Magical Mondays: Who Gets to Be a Vampire?

(via goodreads)

(via goodreads)

I was recently reading the latest book in The Vampire Chronicles, Prince Lestat and the Realms of Atlantis. After the many ups and all-too-frequent downs of the series, reading the new installments comes out of the same schadenfreude-y curiosity that presumably leads other people to watch the Kardashians: namely, wanting to know what on earth these disaster (non)humans are up to now.

One of the major worldbuilding developments in the most recent books has been, as one might guess from the title, the ascension of Lestat into a sort of mutually-agreed-upon rulership of the vampire community. Even Lestat has acquired some self-awareness, over the years; he knows that he is not going to have the attention span to attend to every issue of the community, and so he forms a court of vampiric elders from across the world. While this has the immediate benefit for the reader of putting all the major players of the series in one place to stand around and be beautiful at each other, it also lends a seriousness to Lestat’s rule. His princeship is not symbolic, and for the first time the vampire community is less an arbitrary group of metahumans connected only by the fluke of their condition and more of an organized nation. And that, of course, means there needs to be rules.

In an increasingly plugged in and hyper-vigilant world where the existence of vampires is a very poorly guarded secret, it’s more important than ever that vampires maintain a low profile. As part of this (and as part of the mentality that vampires are not inherently evil despite their predatory nature) they are expected to behave in reasonably moral ways.

(via wikipedia)

Except for that whole “don’t turn children” rule. (via wikipedia)

Don’t kill; only take enough blood to sate your hunger. Don’t drink from innocents; only take blood from those who are clearly bad people (you know, like, sex traffickers, murderers, people who don’t use their turn signal). Don’t broadcast your existence to humans—a “do as I say, not as I do” rule given Lestat’s history—as this endangers the entire vampire community. However, despite the rather checkered history of how all these people actually became vampires, there don’t seem to be any rules forthcoming about who gets to be a vampire.

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Magical Mondays: Prince Lestat and Received Power

Magical powers can be bestowed in a variety of ways. Maybe characters are born with them, à la Harry Potter. Maybe power is accessible by anyone, but requires magical tools à la Supernatural. And maybe they’re inherited from someone else, or passed on via an object or ritual. A universe where power is received in this last way can offer a lot of interesting storytelling potential if done right. Think of the Aztec gold in the first Pirates of the Caribbean movie. All you need to have the power (okay, yes, the pirates consider it a curse, but they do ostensibly have magical powers) is to have a coin in your possession. Because there’s a large margin of error for this power to be abused, there are high stakes tied to who controls it.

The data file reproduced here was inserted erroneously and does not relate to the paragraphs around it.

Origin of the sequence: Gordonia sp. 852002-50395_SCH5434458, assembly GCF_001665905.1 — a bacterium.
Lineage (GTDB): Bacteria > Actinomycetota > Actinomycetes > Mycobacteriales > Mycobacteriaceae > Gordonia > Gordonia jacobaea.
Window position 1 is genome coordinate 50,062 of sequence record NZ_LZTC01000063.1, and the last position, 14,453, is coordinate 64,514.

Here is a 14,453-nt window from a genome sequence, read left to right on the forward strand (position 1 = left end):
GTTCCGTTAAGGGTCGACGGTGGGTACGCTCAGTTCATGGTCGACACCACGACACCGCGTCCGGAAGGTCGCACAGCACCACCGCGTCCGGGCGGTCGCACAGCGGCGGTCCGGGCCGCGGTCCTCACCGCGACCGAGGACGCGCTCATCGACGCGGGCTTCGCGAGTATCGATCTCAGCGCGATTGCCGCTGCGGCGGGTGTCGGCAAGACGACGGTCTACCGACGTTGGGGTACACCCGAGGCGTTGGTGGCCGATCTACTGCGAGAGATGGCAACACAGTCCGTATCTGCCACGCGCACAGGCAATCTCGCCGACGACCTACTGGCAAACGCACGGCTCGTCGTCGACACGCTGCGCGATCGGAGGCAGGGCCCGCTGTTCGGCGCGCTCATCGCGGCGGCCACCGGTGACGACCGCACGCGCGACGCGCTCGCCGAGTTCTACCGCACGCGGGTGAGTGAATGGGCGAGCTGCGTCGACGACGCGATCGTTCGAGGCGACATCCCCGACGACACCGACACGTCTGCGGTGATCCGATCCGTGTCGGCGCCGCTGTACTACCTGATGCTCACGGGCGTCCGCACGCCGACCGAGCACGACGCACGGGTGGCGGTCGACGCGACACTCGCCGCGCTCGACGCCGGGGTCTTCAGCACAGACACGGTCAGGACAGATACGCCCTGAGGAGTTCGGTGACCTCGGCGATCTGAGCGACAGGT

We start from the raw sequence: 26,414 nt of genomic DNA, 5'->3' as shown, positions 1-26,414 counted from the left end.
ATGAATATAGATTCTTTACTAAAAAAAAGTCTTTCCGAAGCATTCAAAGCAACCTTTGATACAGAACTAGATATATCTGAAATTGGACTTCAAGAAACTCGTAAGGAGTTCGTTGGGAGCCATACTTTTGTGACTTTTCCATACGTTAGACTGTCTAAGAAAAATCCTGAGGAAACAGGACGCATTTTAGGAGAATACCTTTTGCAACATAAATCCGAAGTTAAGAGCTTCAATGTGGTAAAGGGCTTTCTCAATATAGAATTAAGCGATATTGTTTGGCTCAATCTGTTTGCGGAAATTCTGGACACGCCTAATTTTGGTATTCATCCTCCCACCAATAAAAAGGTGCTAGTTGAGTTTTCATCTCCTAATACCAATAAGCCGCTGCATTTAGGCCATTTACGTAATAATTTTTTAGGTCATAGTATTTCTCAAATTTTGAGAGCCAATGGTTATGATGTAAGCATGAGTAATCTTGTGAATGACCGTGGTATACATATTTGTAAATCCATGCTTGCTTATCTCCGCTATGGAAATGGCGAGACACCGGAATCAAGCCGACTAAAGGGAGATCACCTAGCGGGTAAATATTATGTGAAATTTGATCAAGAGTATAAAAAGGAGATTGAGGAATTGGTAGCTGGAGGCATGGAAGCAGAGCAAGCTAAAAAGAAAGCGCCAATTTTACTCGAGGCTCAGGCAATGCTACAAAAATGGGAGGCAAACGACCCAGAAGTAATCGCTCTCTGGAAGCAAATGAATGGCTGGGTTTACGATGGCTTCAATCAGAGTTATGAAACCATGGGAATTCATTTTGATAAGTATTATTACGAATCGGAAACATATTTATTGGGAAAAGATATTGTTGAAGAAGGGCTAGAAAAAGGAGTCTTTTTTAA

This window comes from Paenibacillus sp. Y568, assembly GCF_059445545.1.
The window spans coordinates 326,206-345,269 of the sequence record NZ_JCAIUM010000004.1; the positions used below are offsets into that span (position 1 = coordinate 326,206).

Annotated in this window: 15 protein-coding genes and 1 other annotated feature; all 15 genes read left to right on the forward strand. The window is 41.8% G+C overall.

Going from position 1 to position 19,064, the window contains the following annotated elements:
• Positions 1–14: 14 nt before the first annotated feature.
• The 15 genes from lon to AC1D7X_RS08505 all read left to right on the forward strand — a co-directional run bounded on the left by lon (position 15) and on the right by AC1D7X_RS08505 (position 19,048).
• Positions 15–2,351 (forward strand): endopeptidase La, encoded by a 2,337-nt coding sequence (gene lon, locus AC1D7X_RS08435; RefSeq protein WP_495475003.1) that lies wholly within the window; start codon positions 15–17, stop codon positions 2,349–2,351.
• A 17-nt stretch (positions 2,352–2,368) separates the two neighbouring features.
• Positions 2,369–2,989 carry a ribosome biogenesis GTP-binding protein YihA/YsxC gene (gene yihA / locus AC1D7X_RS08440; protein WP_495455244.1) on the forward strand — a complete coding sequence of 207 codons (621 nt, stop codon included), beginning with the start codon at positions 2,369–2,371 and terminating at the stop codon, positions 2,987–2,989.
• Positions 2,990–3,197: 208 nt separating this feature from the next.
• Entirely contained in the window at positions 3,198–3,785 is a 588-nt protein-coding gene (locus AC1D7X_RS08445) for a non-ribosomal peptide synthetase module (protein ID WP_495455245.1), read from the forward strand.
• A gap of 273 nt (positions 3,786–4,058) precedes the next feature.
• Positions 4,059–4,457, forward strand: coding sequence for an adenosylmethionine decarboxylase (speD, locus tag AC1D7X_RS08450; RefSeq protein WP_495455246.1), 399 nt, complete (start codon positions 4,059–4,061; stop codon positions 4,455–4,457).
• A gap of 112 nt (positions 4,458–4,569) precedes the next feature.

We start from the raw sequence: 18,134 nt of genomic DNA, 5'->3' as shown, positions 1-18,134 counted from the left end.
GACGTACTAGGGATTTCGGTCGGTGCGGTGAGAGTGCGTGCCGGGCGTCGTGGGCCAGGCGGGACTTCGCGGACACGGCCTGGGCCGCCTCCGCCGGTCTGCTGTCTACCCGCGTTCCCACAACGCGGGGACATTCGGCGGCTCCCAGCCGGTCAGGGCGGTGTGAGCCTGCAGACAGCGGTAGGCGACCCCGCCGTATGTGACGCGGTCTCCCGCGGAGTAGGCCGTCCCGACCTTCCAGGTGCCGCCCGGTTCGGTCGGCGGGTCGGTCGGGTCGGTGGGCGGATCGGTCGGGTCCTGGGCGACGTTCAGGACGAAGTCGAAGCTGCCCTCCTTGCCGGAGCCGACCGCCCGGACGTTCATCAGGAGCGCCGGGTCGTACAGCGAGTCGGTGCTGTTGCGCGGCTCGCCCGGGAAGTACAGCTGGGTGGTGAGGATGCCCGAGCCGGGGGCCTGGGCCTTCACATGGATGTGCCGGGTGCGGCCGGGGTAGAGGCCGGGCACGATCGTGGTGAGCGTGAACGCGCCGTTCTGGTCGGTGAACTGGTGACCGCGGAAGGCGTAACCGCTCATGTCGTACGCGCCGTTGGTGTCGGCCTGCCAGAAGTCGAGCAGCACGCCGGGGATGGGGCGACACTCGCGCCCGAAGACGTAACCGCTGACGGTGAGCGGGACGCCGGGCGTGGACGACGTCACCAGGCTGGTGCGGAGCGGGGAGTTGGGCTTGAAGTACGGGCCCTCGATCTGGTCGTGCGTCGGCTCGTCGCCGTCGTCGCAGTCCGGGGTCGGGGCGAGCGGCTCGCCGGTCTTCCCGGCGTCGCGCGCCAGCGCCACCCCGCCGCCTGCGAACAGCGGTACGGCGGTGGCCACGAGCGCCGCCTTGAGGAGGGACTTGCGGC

I actually stumbled onto this idea as I read Anne Rice’s newest Vampire Chronicles offering, Prince Lestat. While the book itself was unfortunately representative of the self-indulgent wordiness of Rice’s later works, it did largely center on the theme of received power. Who is worthy of having power? What happens when that person becomes unworthy, and how and when should it be passed on?

Prince Lestat, By: Anne RiceSpoilers for Prince Lestat after the jump.

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Magical Mondays: Vampires and Their Limits

cartoon vampireWhen it’s done well, fictional magic combines a certain amount of mystery with a solid set of rules. Without well-defined limits, magic takes away any and all problems facing a protagonist, and no one wants to read a story without conflict. Magical creatures are no exception. Magical creatures need a list of things they can and cannot do. Vampires are a good example of this. There are plenty of variations on the original pop culture vampire theme, and the strengths of each version’s limits gives us a good idea of how much staying power each variation has in our culture.

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